California residents are waking up more and more often to smoke-filled orange skies as wildfires continue to blaze across the state. While the costs of fires are usually measured by property loss and death tolls, a new study highlights the possibly overlooked impact that the fires have on health care costs.
UC Santa Barbara health economist Daniel Cullen used air quality and public health data to estimate the health care costs related to smoke exposure in California from 2012 to 2018.
“When we’re thinking about the cost of fires, it’s not just about the direct costs. There are these other unaccounted-for costs in people’s health not just near the fire, but further away as well,” Cullen told Noozhawk.
He found that with each additional day of wildfire smoke, there was roughly $188,000 in medical expenditures for respiratory and circulatory hospitalizations per county. The total cost of medical expenses related to fire smoke in California totaled $1.3 billion for the six years that he studied.
Cullen was working on his doctorate at UCSB in 2017 when the Thomas Fire ravaged through the hills of Ventura and Santa Barbara counties. Already interested in the intersection of human health and the environment, and watching people wear face coverings in the pre-pandemic days while ash rained from the Santa Barbara sky, Cullen was inspired to look into the effects of those conditions.
“It’s a theme that affected many people in California,” he said. “I was very aware of the impacts of the smoke.”
Cullen found that with each additional day of smoke exposure, there were 11 more respiratory and three more circulatory hospitalizations per day per county, averaged across the six-year time period. The average annual cost of smoke exposure throughout the state was a little less than $200 million, he found.
“This number is going up every year as more fires are getting bigger and hotter and the smoke plumes are lasting for longer periods,” Cullen said.
The study estimates that smoke-related hospitalizations cost about $88 million in 2012, and skyrocketed to $348 million in 2018.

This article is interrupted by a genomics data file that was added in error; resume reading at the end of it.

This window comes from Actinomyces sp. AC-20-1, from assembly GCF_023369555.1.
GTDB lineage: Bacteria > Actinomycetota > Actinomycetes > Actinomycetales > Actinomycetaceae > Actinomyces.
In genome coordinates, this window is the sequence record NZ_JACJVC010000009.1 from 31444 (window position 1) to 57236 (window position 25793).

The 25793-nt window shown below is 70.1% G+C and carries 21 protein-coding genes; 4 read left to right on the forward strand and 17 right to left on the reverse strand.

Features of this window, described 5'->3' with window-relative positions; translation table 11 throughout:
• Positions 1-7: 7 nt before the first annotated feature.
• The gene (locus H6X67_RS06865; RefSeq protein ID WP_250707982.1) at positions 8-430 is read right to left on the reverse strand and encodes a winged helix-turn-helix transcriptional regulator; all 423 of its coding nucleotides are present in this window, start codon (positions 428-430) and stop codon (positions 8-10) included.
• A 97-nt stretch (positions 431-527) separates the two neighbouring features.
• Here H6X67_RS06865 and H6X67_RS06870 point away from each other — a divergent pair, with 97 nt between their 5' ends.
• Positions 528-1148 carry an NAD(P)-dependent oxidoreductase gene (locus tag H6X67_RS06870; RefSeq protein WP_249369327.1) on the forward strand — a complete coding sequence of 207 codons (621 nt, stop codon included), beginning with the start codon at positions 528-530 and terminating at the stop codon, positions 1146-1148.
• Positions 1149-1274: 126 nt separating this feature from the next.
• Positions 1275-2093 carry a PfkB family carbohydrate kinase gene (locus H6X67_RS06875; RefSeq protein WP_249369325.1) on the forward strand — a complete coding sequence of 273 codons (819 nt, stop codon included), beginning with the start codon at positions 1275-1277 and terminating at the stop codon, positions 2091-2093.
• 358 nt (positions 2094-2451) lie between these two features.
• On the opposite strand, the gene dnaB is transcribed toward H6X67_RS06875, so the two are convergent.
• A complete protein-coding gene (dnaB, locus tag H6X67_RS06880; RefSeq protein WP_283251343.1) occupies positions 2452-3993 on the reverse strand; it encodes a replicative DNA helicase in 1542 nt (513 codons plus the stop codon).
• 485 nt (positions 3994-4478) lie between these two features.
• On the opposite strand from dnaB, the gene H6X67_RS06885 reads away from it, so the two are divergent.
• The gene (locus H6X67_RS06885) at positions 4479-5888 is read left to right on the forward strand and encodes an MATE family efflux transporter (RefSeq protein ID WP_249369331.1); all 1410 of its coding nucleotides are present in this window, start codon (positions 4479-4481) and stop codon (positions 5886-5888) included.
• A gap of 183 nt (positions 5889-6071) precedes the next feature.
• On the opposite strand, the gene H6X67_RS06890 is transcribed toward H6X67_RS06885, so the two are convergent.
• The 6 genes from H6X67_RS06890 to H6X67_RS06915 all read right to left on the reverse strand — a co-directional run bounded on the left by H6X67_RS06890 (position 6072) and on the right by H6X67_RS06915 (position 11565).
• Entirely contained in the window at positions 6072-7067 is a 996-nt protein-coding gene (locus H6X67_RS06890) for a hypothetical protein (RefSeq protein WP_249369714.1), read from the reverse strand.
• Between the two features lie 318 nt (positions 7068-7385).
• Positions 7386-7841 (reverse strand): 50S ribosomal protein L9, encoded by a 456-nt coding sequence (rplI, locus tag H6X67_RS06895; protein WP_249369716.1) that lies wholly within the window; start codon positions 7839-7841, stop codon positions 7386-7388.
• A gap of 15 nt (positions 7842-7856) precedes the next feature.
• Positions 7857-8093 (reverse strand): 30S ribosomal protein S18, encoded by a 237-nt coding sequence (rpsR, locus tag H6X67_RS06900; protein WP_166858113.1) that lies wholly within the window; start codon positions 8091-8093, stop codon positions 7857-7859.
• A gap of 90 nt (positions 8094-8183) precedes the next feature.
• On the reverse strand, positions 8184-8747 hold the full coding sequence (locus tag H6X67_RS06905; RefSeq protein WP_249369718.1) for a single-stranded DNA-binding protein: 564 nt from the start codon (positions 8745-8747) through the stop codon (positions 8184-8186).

“These health care costs need to be accounted for when we’re thinking about the costs of climate change,” he said. “We have to keep in mind that it’s the entire American West that is facing this issue.”
While this study applies only to California, the costs of the state’s fires reach much farther, he said. Wildfire smoke doesn’t just stay within state lines; it can reach populations much farther because of prevailing wind conditions.
Cullen used hospitalizations as a metric for health care utilization in his study. He then overlaid smoke plume data on county maps and looked at how many days of exposure to unhealthy air quality occurred in each county.
After comparing the health care data with California’s Office of Statewide Health Planning and Development, Cullen multiplied the increased number of respiratory and circulatory cases by the Environmental Protection Agency’s estimate for what an average case costs and adjusted for inflation.
To control for other confounding factors, he compared each county to itself in the same month during the 2012-18 time period.
Cullen found increased hospitalizations for respiratory and circulatory conditions even after the unhealthy air quality conditions dissolved. The lasting impacts suggest that wildfire smoke is not just accelerating illnesses that would’ve happened anyway, according to Cullen.
“It’s not just changing the timing,” he said. “It’s actually increasing the number of cases.”
While the study still has to undergo peer review, if it holds up, it shows another grave consequence of the ever-present wildfires.
“The main takeaway is that there are unaccounted-for costs of wildfires,” Cullen said. “Exposure to wildfire smoke — not even directly next to the fire but far away — increases hospitalizations for respiratory and circulatory diagnoses, and this, in turn, leads to large costs associated with health care.”